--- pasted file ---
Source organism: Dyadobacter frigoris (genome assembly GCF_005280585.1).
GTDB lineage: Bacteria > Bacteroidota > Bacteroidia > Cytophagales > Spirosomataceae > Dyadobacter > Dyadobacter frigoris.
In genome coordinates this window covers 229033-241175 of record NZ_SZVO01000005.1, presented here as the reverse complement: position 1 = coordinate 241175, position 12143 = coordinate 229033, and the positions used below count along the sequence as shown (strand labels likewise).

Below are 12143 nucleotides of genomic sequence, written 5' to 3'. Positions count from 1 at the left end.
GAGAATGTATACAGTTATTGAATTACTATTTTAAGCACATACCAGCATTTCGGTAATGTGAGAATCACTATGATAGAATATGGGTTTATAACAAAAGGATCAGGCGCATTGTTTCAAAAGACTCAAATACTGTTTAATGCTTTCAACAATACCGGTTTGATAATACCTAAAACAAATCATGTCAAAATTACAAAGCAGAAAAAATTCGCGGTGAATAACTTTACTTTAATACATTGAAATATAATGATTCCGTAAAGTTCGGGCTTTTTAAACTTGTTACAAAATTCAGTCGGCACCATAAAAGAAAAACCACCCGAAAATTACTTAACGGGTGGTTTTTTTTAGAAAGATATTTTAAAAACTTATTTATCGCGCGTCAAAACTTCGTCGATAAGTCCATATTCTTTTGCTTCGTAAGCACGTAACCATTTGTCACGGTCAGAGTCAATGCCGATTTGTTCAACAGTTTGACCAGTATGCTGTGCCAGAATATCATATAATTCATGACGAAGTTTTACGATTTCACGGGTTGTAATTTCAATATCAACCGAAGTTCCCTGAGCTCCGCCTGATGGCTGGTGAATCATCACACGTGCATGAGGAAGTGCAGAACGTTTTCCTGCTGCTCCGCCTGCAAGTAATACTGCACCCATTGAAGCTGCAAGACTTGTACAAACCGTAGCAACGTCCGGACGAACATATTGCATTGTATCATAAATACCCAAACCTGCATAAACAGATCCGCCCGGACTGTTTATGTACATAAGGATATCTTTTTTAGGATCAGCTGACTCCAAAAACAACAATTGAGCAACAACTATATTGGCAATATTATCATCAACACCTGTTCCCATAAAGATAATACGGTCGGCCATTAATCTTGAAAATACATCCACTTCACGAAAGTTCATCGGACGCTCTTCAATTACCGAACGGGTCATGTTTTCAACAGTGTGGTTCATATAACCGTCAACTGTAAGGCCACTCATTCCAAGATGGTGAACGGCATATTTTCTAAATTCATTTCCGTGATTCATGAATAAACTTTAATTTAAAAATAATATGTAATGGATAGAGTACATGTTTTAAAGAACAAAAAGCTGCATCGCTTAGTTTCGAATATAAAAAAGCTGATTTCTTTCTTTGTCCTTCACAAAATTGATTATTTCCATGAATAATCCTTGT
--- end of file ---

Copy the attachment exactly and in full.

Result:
Source organism: Dyadobacter frigoris (genome assembly GCF_005280585.1).
GTDB lineage: Bacteria > Bacteroidota > Bacteroidia > Cytophagales > Spirosomataceae > Dyadobacter > Dyadobacter frigoris.
In genome coordinates this window covers 229033-241175 of record NZ_SZVO01000005.1, presented here as the reverse complement: position 1 = coordinate 241175, position 12143 = coordinate 229033, and the positions used below count along the sequence as shown (strand labels likewise).

Below are 12143 nucleotides of genomic sequence, written 5' to 3'. Positions count from 1 at the left end.
GAGAATGTATACAGTTATTGAATTACTATTTTAAGCACATACCAGCATTTCGGTAATGTGAGAATCACTATGATAGAATATGGGTTTATAACAAAAGGATCAGGCGCATTGTTTCAAAAGACTCAAATACTGTTTAATGCTTTCAACAATACCGGTTTGATAATACCTAAAACAAATCATGTCAAAATTACAAAGCAGAAAAAATTCGCGGTGAATAACTTTACTTTAATACATTGAAATATAATGATTCCGTAAAGTTCGGGCTTTTTAAACTTGTTACAAAATTCAGTCGGCACCATAAAAGAAAAACCACCCGAAAATTACTTAACGGGTGGTTTTTTTTAGAAAGATATTTTAAAAACTTATTTATCGCGCGTCAAAACTTCGTCGATAAGTCCATATTCTTTTGCTTCGTAAGCACGTAACCATTTGTCACGGTCAGAGTCAATGCCGATTTGTTCAACAGTTTGACCAGTATGCTGTGCCAGAATATCATATAATTCATGACGAAGTTTTACGATTTCACGGGTTGTAATTTCAATATCAACCGAAGTTCCCTGAGCTCCGCCTGATGGCTGGTGAATCATCACACGTGCATGAGGAAGTGCAGAACGTTTTCCTGCTGCTCCGCCTGCAAGTAATACTGCACCCATTGAAGCTGCAAGACTTGTACAAACCGTAGCAACGTCCGGACGAACATATTGCATTGTATCATAAATACCCAAACCTGCATAAACAGATCCGCCCGGACTGTTTATGTACATAAGGATATCTTTTTTAGGATCAGCTGACTCCAAAAACAACAATTGAGCAACAACTATATTGGCAATATTATCATCAACACCTGTTCCCATAAAGATAATACGGTCGGCCATTAATCTTGAAAATACATCCACTTCACGAAAGTTCATCGGACGCTCTTCAATTACCGAACGGGTCATGTTTTCAACAGTGTGGTTCATATAACCGTCAACTGTAAGGCCACTCATTCCAAGATGGTGAACGGCATATTTTCTAAATTCATTTCCGTGATTCATGAATAAACTTTAATTTAAAAATAATATGTAATGGATAGAGTACATGTTTTAAAGAACAAAAAGCTGCATCGCTTAGTTTCGAATATAAAAAAGCTGATTTCTTTCTTTGTCCTTCACAAAATTGATTATTTCCATGAATAATCCTTGT